Report: Billionaire Carl Icahn mulls a proxy fight at Yahoo

Icahn is reportedly marshaling other stockholders to back his bid to oust Yahoo's current board

Billionaire investor Carl Icahn is reportedly mulling a proxy fight to oust Yahoo's board of directors, according to CNBC.

Icahn could not be reached for comment, and a Yahoo spokesperson declined comment.

But people familiar with the matter told CNBC that late last week Icahn began amassing as many as 50 million shares in anticipation of putting up a slate of directors to run against the current board. Yahoo shareholders have until the end of business Thursday to submit an alternate slate of directors. Yahoo's annual meeting will be held July 3.

Earlier this month, Microsoft withdrew its bid to buy Yahoo because the Internet company was demanding a price the software company was unwilling to pay. Yahoo angered many shareholders who claimed the company was not representing their interests and not negotiating in good faith with Microsoft.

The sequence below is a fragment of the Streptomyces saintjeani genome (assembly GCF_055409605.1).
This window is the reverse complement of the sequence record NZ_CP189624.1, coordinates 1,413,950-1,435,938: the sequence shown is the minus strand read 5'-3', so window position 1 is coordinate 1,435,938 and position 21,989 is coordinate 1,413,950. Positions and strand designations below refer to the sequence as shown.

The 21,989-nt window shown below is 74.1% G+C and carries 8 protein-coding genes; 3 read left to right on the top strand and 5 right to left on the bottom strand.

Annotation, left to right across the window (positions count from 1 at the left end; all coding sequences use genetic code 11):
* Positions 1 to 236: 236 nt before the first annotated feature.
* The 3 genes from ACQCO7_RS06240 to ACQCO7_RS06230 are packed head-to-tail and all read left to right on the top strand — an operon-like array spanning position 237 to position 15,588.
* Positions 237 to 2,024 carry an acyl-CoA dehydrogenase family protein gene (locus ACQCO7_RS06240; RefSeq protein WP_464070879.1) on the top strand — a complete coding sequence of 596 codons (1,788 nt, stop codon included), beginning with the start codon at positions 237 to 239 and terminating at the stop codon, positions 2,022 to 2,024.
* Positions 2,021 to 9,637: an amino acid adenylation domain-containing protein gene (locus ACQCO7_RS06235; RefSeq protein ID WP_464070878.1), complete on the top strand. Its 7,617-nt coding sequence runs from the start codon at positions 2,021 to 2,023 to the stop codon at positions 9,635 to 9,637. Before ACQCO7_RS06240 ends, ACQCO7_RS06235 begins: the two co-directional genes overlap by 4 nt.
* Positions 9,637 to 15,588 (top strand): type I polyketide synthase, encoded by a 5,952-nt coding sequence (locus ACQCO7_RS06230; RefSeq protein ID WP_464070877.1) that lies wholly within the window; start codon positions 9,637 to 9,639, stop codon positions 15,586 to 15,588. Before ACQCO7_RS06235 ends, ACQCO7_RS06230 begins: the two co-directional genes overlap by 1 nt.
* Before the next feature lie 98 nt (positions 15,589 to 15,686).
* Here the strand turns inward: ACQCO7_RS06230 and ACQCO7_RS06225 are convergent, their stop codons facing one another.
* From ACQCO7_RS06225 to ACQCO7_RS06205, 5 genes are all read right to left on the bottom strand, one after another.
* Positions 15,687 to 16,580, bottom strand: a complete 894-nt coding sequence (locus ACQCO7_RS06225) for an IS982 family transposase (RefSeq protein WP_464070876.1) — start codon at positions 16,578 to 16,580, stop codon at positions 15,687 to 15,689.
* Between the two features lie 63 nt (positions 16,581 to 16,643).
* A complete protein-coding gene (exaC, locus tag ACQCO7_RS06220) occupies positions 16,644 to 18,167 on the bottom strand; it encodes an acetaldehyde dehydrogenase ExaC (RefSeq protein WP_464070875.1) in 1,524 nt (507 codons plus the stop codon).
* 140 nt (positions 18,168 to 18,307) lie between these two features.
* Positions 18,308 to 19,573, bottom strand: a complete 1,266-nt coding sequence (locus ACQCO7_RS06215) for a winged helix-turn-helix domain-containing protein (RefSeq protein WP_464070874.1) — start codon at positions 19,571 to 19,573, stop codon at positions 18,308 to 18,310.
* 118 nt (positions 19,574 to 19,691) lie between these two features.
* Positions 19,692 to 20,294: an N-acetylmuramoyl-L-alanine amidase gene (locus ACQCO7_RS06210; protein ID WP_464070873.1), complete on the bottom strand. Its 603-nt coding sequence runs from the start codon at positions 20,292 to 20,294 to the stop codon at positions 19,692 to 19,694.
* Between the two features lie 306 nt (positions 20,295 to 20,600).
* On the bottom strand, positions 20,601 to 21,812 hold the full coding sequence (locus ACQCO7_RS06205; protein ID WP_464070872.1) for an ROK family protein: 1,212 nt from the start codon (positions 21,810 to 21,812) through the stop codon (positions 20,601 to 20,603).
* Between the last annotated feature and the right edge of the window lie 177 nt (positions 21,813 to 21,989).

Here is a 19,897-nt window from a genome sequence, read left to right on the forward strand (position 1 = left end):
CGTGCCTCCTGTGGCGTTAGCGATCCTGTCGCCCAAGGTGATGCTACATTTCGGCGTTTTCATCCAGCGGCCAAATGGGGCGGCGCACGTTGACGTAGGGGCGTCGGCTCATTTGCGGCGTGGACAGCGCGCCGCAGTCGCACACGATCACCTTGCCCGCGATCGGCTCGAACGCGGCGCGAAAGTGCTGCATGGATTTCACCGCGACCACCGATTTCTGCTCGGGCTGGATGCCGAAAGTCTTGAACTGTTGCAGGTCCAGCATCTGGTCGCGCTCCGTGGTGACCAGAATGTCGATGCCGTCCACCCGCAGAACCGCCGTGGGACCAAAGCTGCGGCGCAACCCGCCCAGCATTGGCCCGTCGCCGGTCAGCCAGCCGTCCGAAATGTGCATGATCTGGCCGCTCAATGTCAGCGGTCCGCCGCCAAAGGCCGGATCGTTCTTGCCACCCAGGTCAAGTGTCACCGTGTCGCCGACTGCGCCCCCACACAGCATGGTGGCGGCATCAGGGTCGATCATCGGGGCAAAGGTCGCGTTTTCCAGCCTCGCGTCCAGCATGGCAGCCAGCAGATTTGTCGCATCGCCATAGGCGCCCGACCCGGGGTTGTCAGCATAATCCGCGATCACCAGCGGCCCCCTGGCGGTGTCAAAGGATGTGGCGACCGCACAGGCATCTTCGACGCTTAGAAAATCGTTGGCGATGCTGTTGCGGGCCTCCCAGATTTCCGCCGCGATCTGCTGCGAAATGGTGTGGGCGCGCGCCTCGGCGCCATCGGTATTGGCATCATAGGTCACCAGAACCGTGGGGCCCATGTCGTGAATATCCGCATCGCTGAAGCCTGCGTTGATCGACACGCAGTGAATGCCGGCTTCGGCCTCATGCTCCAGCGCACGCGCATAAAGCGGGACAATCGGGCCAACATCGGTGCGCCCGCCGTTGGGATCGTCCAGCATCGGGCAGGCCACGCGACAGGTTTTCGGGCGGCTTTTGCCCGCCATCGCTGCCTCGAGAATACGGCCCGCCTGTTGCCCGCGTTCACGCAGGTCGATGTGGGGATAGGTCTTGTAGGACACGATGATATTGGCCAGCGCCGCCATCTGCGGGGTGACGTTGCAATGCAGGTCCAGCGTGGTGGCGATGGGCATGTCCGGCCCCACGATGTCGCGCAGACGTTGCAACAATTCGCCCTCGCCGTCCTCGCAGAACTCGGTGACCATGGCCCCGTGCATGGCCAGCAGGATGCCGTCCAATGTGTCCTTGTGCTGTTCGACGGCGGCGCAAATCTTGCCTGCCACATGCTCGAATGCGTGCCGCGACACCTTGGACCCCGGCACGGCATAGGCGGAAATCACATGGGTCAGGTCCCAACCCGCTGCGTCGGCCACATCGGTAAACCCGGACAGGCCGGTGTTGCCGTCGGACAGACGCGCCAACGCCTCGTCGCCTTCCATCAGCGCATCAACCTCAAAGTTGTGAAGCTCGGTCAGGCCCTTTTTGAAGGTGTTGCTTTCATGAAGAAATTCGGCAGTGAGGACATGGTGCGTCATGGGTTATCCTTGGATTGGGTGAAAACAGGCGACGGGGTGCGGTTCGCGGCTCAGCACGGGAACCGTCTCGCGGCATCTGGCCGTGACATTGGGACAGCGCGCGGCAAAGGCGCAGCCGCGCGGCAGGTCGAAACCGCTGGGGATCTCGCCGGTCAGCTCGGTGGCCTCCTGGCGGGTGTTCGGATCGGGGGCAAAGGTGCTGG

According to CNBC, Icahn hasn't been able to get a confirmation from Microsoft that it would be willing to continue negotiations if any or all of Yahoo's board was replaced. However, that might not stop him from launching a proxy fight, CNBC said.

While Icahn might be gearing up for a fight, Yahoo shareholder Eric Jackson, president of Ironfire Capital, has abandoned his bid to replace Yahoo's current board.

Jackson said his advisers cautioned that launching a proxy fight could cost as much as US$1 million in legal expenses, proxy solicitor and mailing costs. He said he decided to give up his effort when he was unable to persuade other shareholders to back him in a proxy fight.

However, Jackson said he's going to launch a "vote no" campaign to persuade shareholders to vote against some of Yahoo's current board members and replace them with new members who are more friendly to the views of Yahoo shareholders.

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Linda Rosencrance

Computerworld

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